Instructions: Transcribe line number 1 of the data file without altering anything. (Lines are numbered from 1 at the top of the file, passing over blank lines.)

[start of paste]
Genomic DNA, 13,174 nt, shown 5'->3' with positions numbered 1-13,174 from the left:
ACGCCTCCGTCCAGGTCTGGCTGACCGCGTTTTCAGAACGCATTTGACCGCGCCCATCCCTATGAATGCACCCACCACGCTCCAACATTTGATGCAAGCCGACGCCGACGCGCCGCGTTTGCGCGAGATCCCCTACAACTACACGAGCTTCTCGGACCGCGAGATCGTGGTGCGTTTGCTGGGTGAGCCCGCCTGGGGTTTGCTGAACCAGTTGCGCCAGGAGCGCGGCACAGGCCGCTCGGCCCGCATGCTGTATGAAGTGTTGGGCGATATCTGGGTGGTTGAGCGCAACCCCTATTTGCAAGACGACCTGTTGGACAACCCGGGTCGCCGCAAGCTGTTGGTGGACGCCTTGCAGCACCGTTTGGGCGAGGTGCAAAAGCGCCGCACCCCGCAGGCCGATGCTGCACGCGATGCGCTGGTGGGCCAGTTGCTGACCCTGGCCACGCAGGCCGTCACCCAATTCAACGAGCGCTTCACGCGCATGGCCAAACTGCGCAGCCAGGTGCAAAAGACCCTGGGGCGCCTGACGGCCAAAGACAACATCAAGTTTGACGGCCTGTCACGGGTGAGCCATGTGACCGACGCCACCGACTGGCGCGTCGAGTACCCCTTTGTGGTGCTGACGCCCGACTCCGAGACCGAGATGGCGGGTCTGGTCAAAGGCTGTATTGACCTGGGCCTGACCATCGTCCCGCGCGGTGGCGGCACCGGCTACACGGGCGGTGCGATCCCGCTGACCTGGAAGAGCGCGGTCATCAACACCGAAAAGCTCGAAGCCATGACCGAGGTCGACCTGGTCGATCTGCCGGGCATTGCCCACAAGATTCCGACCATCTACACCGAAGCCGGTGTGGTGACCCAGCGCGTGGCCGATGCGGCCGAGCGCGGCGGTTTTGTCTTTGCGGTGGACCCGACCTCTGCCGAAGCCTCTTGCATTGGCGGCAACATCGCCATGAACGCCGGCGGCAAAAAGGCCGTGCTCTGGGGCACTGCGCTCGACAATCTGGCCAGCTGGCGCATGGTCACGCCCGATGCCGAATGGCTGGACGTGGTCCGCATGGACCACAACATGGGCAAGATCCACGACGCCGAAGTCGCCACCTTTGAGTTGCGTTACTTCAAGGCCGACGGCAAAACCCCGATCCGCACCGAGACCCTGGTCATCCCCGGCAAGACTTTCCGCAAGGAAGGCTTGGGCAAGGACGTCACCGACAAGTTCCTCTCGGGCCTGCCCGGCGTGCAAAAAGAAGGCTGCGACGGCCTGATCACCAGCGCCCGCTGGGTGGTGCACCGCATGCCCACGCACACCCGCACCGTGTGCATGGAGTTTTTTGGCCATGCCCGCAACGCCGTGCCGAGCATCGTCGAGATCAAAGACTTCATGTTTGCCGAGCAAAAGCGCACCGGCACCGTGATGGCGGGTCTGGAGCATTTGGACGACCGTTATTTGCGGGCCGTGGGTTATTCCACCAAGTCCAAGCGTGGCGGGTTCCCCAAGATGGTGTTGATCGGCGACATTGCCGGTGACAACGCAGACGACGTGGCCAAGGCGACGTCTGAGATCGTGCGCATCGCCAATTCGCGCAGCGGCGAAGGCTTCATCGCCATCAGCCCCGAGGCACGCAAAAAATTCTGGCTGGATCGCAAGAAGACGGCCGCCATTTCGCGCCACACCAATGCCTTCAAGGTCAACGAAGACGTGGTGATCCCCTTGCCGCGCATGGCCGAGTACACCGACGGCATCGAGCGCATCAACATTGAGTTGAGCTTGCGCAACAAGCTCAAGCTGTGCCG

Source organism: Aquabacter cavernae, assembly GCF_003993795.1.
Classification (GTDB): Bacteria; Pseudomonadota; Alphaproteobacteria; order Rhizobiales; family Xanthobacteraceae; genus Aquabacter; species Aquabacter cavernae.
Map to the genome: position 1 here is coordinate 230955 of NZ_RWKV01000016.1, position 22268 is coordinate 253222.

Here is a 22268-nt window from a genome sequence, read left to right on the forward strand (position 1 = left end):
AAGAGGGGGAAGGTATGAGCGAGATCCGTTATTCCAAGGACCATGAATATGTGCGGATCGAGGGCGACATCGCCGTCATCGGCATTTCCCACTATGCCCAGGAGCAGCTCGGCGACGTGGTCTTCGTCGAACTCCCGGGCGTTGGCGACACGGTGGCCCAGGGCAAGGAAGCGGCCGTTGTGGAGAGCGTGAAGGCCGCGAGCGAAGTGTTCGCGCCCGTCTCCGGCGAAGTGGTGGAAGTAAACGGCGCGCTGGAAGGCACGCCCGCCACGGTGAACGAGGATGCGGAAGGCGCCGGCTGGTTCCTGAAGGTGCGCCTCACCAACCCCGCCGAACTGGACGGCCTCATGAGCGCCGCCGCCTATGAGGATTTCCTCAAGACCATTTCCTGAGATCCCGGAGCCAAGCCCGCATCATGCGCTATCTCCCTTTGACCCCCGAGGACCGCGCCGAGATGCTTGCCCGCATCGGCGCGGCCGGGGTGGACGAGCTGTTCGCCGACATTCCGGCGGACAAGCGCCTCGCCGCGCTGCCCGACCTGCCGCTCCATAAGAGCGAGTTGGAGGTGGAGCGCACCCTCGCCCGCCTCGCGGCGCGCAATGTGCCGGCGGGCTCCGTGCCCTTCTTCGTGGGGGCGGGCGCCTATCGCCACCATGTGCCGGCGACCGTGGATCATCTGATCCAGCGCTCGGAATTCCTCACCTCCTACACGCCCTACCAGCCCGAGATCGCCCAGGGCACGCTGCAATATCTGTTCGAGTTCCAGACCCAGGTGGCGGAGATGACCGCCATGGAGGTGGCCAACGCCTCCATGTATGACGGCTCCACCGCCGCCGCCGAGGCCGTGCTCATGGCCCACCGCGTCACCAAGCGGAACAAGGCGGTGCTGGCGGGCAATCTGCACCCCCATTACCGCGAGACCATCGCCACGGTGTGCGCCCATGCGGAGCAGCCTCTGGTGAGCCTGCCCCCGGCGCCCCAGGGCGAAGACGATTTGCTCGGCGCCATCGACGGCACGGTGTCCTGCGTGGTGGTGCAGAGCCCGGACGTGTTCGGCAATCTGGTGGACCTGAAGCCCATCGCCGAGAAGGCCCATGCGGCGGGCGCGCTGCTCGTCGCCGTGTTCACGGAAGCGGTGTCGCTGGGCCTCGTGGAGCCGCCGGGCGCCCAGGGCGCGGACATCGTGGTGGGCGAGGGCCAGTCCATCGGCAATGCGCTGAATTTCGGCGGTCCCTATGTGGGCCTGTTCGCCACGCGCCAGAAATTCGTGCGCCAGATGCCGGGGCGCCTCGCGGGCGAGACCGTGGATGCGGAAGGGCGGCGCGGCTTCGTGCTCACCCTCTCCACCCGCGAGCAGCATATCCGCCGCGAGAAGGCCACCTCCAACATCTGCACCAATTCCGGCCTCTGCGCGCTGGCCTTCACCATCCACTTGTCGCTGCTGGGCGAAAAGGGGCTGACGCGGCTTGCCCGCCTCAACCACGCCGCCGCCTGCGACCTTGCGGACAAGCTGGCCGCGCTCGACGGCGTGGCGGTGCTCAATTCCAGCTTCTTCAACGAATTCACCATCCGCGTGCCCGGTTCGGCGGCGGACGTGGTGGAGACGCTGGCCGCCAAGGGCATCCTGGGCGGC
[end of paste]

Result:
Genomic DNA, 13,174 nt, shown 5'->3' with positions numbered 1-13,174 from the left: